The reader gets a full explanation for Darcy’s behavior (in his own words) in his letter to Elizabeth in Chapter 22, which he gives her after she rejects his marriage proposal. In this explanatory letter, Darcy describes observing Jane and judging that she danced with Bingley “without any symptom of peculiar regard." He describes witnessing Bingley falling fast for Jane—as close friends, the two men know each other well, and Darcy therefore can tell that Bingley is in love.
Darcy then writes,
I remained convinced from the evening's scrutiny, that though she received his attentions with pleasure, she did not invite them by any participation of sentiment.
In other words, Darcy assumes Jane is not seriously interested in Bingley like he is in her. To protect his best friend’s feelings, he discourages Bingley from pursuing the relationship. He writes multiple paragraphs about his feelings toward Bingley and Jane’s relationship, telling Elizabeth that Bingley often looks to him for advice and that he felt a responsibility to share his opinion, despite not knowing Jane well.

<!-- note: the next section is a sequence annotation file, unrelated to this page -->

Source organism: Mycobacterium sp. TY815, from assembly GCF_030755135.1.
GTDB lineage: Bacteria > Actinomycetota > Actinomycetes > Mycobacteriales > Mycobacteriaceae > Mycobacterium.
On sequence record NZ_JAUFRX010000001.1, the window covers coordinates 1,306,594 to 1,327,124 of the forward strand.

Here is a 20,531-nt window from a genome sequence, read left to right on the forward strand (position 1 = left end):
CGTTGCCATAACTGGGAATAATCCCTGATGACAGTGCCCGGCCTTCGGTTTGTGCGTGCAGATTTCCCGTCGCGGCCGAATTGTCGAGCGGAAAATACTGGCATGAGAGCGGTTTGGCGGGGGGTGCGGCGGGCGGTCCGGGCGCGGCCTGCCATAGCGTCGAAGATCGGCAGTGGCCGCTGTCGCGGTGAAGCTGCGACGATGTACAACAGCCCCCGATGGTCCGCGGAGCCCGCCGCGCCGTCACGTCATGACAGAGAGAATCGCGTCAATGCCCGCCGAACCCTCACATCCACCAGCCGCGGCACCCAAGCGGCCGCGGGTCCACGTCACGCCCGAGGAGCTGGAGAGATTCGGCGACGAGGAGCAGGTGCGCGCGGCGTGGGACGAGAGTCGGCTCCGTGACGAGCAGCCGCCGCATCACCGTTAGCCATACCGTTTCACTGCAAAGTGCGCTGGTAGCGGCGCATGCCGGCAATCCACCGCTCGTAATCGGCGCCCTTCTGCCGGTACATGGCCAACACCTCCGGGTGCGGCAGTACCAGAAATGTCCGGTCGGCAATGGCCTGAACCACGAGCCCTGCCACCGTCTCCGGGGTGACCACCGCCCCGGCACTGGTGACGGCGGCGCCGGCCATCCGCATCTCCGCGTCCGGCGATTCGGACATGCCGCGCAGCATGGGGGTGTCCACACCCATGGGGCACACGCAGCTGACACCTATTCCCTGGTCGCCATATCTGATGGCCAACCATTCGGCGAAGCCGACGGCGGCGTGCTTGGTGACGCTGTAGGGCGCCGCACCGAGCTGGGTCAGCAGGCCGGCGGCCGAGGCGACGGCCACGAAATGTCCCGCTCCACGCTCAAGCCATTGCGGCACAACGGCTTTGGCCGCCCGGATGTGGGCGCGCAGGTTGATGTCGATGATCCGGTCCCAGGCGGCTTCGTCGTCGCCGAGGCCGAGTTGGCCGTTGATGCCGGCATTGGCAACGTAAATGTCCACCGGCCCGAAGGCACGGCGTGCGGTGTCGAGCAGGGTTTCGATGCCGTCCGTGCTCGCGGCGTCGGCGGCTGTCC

In his letter, Darcy also explains that he objected to the Bennet family as suitable in-laws for Bingley:
The situation of your mother's family, though objectionable, was nothing in comparison of that total want of propriety so frequently, so almost uniformly, betrayed by herself, by your three younger sisters, and occasionally even by your father.
Darcy believes the Bennets (excepting Elizabeth and Jane) tend to demonstrate a lack of respectability. In the regency era, the upper class was was expected to be formal and reserved. The silly behavior of the younger Bennet girls and Mrs. Bennet's frequent boasting and outspoken desire for her daughters to marry advantageously fly in the face of the social conventions of the time. Indeed, Mrs. Bennet's behavior in particular motivates Darcy to separate Jane and Bingley, as her boasts lead him to fear that Jane is being pushed toward Mr. Bingley for his money.
Particularly in the beginning of the book, Darcy is reserved to the point of coldness; he has strict standards for his own and others’ behavior, and he finds Mrs. Bennet’s behavior (especially while observing her at the ball) offensive. Therefore, he sees Jane as an inappropriate match for Bingley, who might be embarrassed by in-laws who are so lacking in decorum. Darcy is incapable, at least in the beginning of the story, to look past the optics of Bingley and Jane’s relationship and perceive the genuine feelings on both sides. Undoubtably, his decision-making is influenced by the social code of the time, but Darcy also truly believes he’s looking out for his friend.